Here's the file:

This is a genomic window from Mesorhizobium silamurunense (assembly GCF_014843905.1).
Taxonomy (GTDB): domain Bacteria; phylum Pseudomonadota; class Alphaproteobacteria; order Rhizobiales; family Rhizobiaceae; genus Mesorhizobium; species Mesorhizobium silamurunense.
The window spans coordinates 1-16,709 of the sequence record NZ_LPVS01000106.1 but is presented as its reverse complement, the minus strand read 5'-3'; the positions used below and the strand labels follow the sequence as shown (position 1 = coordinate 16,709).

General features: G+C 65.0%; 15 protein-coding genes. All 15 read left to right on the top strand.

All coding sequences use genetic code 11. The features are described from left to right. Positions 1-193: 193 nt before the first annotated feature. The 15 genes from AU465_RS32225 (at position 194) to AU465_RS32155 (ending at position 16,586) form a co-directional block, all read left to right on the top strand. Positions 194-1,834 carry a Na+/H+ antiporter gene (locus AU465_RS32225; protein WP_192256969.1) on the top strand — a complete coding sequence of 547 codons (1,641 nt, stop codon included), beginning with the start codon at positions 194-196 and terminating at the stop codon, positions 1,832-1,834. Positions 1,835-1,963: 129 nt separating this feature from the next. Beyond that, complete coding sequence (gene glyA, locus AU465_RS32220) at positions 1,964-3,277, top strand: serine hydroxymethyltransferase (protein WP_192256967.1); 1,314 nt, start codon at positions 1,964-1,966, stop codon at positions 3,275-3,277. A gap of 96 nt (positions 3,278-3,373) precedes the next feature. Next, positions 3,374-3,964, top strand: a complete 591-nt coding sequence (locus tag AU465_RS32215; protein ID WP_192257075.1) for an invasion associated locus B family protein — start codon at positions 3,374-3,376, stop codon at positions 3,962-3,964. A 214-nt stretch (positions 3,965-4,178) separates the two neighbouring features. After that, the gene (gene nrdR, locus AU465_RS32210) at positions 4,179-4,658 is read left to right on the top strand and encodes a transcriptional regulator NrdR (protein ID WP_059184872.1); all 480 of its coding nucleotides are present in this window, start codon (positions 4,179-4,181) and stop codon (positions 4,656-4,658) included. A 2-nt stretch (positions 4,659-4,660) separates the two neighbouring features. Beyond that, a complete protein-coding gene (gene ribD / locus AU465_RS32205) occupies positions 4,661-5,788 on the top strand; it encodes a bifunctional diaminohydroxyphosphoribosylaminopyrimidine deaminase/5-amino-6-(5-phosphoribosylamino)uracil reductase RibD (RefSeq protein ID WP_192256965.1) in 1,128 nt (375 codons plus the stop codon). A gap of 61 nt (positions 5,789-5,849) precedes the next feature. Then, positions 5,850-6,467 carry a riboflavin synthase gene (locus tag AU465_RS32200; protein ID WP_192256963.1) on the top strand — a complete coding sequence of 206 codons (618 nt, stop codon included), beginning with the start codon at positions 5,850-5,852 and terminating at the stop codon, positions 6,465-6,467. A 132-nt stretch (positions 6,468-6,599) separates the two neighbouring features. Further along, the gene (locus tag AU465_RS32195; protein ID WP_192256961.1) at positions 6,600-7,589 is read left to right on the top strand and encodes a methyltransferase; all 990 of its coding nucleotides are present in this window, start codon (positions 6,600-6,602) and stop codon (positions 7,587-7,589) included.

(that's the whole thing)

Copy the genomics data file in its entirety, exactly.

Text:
This is a genomic window from Mesorhizobium silamurunense (assembly GCF_014843905.1).
Taxonomy (GTDB): domain Bacteria; phylum Pseudomonadota; class Alphaproteobacteria; order Rhizobiales; family Rhizobiaceae; genus Mesorhizobium; species Mesorhizobium silamurunense.
The window spans coordinates 1-16,709 of the sequence record NZ_LPVS01000106.1 but is presented as its reverse complement, the minus strand read 5'-3'; the positions used below and the strand labels follow the sequence as shown (position 1 = coordinate 16,709).

General features: G+C 65.0%; 15 protein-coding genes. All 15 read left to right on the top strand.

All coding sequences use genetic code 11. The features are described from left to right. Positions 1-193: 193 nt before the first annotated feature. The 15 genes from AU465_RS32225 (at position 194) to AU465_RS32155 (ending at position 16,586) form a co-directional block, all read left to right on the top strand. Positions 194-1,834 carry a Na+/H+ antiporter gene (locus AU465_RS32225; protein WP_192256969.1) on the top strand — a complete coding sequence of 547 codons (1,641 nt, stop codon included), beginning with the start codon at positions 194-196 and terminating at the stop codon, positions 1,832-1,834. Positions 1,835-1,963: 129 nt separating this feature from the next. Beyond that, complete coding sequence (gene glyA, locus AU465_RS32220) at positions 1,964-3,277, top strand: serine hydroxymethyltransferase (protein WP_192256967.1); 1,314 nt, start codon at positions 1,964-1,966, stop codon at positions 3,275-3,277. A gap of 96 nt (positions 3,278-3,373) precedes the next feature. Next, positions 3,374-3,964, top strand: a complete 591-nt coding sequence (locus tag AU465_RS32215; protein ID WP_192257075.1) for an invasion associated locus B family protein — start codon at positions 3,374-3,376, stop codon at positions 3,962-3,964. A 214-nt stretch (positions 3,965-4,178) separates the two neighbouring features. After that, the gene (gene nrdR, locus AU465_RS32210) at positions 4,179-4,658 is read left to right on the top strand and encodes a transcriptional regulator NrdR (protein ID WP_059184872.1); all 480 of its coding nucleotides are present in this window, start codon (positions 4,179-4,181) and stop codon (positions 4,656-4,658) included. A 2-nt stretch (positions 4,659-4,660) separates the two neighbouring features. Beyond that, a complete protein-coding gene (gene ribD / locus AU465_RS32205) occupies positions 4,661-5,788 on the top strand; it encodes a bifunctional diaminohydroxyphosphoribosylaminopyrimidine deaminase/5-amino-6-(5-phosphoribosylamino)uracil reductase RibD (RefSeq protein ID WP_192256965.1) in 1,128 nt (375 codons plus the stop codon). A gap of 61 nt (positions 5,789-5,849) precedes the next feature. Then, positions 5,850-6,467 carry a riboflavin synthase gene (locus tag AU465_RS32200; protein ID WP_192256963.1) on the top strand — a complete coding sequence of 206 codons (618 nt, stop codon included), beginning with the start codon at positions 5,850-5,852 and terminating at the stop codon, positions 6,465-6,467. A 132-nt stretch (positions 6,468-6,599) separates the two neighbouring features. Further along, the gene (locus tag AU465_RS32195; protein ID WP_192256961.1) at positions 6,600-7,589 is read left to right on the top strand and encodes a methyltransferase; all 990 of its coding nucleotides are present in this window, start codon (positions 6,600-6,602) and stop codon (positions 7,587-7,589) included.